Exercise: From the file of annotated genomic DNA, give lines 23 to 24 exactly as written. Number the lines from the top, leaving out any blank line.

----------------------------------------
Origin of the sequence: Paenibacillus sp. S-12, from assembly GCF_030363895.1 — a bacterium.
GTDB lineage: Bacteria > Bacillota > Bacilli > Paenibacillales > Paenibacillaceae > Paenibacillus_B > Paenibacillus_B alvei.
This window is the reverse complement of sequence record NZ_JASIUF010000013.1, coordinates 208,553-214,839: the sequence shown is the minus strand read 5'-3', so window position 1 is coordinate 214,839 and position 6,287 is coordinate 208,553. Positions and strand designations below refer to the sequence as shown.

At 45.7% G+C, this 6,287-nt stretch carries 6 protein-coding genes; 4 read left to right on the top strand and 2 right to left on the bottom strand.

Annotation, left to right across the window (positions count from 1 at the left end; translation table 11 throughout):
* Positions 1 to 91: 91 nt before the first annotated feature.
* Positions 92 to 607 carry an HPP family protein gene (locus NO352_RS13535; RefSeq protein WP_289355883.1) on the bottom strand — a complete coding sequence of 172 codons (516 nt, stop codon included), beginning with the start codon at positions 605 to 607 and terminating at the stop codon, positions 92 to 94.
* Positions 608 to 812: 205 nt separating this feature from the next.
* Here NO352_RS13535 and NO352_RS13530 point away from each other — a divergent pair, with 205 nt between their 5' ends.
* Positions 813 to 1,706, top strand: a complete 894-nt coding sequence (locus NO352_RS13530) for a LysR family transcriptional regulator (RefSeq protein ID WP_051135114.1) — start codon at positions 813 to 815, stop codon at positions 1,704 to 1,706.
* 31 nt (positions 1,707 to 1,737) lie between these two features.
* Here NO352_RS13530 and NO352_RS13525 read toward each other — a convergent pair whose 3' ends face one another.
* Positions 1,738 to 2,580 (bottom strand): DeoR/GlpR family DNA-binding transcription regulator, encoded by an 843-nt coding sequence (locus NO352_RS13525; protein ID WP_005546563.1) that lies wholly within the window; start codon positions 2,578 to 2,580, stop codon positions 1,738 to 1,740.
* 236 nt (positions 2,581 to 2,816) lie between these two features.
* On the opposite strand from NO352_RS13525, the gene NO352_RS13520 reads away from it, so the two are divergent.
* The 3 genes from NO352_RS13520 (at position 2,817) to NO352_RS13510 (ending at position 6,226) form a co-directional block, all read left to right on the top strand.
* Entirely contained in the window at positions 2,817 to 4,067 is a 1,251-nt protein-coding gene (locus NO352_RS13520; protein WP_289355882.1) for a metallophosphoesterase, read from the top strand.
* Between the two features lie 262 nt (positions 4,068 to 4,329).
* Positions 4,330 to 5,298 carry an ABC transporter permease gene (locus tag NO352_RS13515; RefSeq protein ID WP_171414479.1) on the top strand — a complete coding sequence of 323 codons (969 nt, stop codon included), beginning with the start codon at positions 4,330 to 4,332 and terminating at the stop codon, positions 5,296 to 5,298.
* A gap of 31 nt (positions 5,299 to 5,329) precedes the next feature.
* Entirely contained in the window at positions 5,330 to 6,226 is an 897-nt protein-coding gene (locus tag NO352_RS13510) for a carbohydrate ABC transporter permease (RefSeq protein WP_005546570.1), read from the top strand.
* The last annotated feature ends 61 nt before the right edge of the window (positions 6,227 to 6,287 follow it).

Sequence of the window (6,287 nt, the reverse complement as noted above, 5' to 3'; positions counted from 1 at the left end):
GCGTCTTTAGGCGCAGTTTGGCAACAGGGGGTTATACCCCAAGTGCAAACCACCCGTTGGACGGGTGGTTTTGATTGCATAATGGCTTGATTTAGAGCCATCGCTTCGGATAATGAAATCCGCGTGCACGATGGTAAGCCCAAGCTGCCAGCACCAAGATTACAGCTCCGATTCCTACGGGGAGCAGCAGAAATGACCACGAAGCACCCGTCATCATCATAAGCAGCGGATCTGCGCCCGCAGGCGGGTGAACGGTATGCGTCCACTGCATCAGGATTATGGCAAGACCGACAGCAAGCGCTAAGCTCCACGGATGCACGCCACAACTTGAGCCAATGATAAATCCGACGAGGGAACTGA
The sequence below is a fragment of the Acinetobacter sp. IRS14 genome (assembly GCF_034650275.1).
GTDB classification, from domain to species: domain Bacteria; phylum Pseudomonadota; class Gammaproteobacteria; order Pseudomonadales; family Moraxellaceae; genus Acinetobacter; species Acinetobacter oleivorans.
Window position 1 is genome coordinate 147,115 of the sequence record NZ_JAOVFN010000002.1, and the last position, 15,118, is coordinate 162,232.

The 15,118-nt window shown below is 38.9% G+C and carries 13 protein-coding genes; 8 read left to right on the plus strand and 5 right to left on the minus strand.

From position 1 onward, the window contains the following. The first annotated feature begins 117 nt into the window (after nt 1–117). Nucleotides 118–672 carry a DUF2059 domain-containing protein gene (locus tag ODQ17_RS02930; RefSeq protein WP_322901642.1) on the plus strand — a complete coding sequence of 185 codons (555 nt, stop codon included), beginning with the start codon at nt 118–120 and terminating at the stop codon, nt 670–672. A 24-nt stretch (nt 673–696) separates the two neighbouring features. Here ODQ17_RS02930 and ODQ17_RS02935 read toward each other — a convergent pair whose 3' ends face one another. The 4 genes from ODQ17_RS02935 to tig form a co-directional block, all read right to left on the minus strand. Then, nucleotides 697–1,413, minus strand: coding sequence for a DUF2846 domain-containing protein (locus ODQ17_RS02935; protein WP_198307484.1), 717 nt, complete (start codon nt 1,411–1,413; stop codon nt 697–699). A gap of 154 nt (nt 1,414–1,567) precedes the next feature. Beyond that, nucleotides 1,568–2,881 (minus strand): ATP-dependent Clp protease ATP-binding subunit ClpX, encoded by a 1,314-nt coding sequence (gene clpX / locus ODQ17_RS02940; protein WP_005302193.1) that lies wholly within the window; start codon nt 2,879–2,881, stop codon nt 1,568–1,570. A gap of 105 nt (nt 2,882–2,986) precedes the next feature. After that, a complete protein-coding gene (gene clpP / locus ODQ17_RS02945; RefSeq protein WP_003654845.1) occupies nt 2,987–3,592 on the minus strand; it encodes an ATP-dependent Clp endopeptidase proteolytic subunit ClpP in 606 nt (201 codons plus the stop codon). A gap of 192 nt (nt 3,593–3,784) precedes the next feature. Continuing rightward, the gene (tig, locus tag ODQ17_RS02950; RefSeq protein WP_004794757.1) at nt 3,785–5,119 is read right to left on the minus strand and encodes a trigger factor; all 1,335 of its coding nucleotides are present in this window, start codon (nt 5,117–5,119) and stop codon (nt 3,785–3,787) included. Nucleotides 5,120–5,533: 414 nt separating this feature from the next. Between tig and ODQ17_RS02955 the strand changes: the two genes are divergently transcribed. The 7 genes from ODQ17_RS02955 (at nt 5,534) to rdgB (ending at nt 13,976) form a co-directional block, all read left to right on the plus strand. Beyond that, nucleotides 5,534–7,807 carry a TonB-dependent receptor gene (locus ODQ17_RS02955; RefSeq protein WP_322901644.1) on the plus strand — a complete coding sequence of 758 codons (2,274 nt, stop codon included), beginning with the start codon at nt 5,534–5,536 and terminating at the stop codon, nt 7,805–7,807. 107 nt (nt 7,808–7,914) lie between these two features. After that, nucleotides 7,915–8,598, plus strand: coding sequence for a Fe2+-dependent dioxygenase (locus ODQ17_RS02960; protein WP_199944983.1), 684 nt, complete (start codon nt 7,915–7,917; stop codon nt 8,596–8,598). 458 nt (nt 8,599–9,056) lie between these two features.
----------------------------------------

Sequence of the window (6,287 nt, the reverse complement as noted above, 5' to 3'; positions counted from 1 at the left end):
GCGTCTTTAGGCGCAGTTTGGCAACAGGGGGTTATACCCCAAGTGCAAACCACCCGTTGGACGGGTGGTTTTGATTGCATAATGGCTTGATTTAGAGCCATCGCTTCGGATAATGAAATCCGCGTGCACGATGGTAAGCCCAAGCTGCCAGCACCAAGATTACAGCTCCGATTCCTACGGGGAGCAGCAGAAATGACCACGAAGCACCCGTCATCATCATAAGCAGCGGATCTGCGCCCGCAGGCGGGTGAACGGTATGCGTCCACTGCATCAGGATTATGGCAAGACCGACAGCAAGCGCTAAGCTCCACGGATGCACGCCACAACTTGAGCCAATGATAAATCCGACGAGGGAACTGA